President Trump speaks to the press at the White House on May 21. Photo: Alex Wong/Getty Images
President Trump told reporters on Thursday that while a second wave of the novel coronavirus is "a very distinct possibility," the U.S. should not issue widespread lockdowns or stay-at-home orders to fight the next outbreak.
Why it matters: This strategy would be a reversal of the administration's previous support for stay-at-home orders, most notably by NIAID Director Anthony Fauci. Trump has frequently hedged on how long the country should remain closed.
Flashback: "I’ll tell you what — I did something that the experts thought I shouldn’t have done: I closed down our country and our borders. I did a ban on China from coming in, other than U.S. citizens. And we did very strong checks on even our U.S. citizens," Trump said in late April, stressing the benefits of the administration's actions.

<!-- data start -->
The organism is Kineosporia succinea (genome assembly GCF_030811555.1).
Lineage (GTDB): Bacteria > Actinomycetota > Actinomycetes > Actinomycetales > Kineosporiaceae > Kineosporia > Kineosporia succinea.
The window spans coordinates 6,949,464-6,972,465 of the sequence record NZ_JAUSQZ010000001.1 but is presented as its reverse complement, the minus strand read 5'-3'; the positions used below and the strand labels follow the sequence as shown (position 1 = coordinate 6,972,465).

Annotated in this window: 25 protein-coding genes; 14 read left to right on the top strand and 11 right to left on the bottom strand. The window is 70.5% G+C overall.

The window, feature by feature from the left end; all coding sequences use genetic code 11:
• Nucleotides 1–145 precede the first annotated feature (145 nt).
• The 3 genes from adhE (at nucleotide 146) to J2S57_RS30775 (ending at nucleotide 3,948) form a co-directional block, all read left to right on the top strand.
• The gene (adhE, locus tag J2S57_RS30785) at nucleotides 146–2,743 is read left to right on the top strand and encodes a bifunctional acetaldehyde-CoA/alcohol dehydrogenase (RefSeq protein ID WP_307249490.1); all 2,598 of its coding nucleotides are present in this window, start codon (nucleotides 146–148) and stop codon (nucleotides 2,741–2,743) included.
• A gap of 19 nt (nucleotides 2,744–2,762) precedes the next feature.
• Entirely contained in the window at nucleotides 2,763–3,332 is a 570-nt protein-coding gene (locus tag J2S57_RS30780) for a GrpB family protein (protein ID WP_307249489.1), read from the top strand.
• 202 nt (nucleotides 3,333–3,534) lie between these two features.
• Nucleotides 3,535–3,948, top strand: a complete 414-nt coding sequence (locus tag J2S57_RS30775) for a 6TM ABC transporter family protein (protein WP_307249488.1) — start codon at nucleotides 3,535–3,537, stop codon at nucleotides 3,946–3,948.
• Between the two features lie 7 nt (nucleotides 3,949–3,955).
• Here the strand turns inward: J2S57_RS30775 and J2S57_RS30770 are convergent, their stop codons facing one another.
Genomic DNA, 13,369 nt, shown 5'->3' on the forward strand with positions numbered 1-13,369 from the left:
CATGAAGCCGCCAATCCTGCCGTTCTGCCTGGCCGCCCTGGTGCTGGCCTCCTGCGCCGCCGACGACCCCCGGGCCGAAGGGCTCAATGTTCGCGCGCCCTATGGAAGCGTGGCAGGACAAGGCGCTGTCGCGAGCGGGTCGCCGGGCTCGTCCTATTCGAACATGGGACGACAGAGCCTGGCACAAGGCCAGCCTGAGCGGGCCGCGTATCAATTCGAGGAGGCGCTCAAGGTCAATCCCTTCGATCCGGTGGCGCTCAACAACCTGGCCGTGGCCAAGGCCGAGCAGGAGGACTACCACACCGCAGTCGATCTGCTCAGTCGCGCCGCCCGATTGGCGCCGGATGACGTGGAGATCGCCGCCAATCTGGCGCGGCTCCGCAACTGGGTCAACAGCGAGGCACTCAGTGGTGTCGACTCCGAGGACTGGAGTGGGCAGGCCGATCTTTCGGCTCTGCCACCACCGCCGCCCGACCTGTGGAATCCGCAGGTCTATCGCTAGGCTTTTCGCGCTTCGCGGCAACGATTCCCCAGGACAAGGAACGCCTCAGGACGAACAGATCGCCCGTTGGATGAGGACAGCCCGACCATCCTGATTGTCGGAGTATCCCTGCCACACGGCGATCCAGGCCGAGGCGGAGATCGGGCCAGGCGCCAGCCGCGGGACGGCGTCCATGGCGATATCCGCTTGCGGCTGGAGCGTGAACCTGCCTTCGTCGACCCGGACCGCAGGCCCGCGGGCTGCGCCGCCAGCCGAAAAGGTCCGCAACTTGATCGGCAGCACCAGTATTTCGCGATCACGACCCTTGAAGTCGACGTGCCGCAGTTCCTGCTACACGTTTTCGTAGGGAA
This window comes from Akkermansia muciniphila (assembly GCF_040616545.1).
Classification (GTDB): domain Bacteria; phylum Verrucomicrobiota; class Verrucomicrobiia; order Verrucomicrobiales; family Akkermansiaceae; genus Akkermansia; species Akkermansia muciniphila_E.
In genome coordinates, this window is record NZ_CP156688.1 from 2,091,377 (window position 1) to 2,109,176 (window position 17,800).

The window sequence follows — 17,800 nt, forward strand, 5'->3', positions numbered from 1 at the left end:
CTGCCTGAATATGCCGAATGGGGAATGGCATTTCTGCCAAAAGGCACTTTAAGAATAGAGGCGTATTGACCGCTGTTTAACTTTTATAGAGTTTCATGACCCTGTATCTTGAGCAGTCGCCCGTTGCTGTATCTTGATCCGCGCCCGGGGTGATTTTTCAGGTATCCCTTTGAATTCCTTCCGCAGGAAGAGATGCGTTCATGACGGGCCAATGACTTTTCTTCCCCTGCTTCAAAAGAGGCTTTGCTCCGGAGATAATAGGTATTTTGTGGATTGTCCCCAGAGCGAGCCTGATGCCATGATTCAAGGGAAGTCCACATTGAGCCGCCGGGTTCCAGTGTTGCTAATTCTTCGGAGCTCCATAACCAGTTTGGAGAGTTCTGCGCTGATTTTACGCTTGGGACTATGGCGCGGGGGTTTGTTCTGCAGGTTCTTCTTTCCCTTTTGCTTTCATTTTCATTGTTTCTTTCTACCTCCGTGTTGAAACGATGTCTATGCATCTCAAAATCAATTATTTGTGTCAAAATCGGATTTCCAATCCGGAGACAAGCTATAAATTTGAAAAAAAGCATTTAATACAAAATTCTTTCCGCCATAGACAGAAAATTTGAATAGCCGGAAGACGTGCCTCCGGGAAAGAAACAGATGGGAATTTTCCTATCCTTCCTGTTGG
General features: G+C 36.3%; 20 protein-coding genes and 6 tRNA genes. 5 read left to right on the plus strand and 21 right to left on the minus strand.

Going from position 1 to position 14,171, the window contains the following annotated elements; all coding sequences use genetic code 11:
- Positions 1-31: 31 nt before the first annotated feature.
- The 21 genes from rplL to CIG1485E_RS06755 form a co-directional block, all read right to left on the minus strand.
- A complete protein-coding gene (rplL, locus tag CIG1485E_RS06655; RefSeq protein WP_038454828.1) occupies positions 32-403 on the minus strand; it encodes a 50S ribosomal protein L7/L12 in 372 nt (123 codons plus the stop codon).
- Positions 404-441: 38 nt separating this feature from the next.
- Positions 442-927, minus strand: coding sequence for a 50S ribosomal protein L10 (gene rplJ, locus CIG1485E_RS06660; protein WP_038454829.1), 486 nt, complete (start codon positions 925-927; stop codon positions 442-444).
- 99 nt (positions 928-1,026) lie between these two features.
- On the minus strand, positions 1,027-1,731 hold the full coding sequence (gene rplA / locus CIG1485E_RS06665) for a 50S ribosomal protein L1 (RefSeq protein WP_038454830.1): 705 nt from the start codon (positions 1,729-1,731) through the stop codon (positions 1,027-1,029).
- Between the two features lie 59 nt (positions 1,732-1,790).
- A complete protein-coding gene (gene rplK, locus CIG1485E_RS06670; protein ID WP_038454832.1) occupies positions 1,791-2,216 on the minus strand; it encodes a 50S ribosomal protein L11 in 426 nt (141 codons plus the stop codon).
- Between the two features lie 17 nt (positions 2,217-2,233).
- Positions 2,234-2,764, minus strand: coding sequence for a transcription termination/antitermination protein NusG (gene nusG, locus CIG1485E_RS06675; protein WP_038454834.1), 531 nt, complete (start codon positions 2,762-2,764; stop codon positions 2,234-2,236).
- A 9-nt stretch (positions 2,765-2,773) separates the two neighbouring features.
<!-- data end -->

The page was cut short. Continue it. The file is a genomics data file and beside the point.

- "We were early. We were early, Jeff, because of the fact that we closed early. That was a big move," Trump told reporters at a White House briefing in late March.
- "No, I think we made people aware to stay in your houses and do good," Trump said at another White House briefing, when asked about his short-lived consideration to quarantine New York, New Jersey and parts of Connecticut.
Where it stands: Fauci told the Post this week that he has "no doubt" there will be new waves of the virus, with infections possibly rising in the fall. Many scientists say a second wave may not hold until then, the New York Times reports.
- Stay-at-home orders have been issued on a state-by-state basis, with governors deciding how long their economies can withstand shuttered business and isolated people.
- The official White House stance on states issuing stay-at-home orders has been to defer to each governor's judgement. Nearly every state has taken steps to reopen parts or the entirety of their economy, per a NYT analysis.
What he's saying: "People say that's a very distinct possibility, it's standard, and we're gonna put out the fires," Trump said, when asked if he was concerned about a second wave of the virus. "We're not going to close the country, we're going to put out the fires.There could be, whether it's an ember or a flame, we're gonna put it out. But we're not closing our country."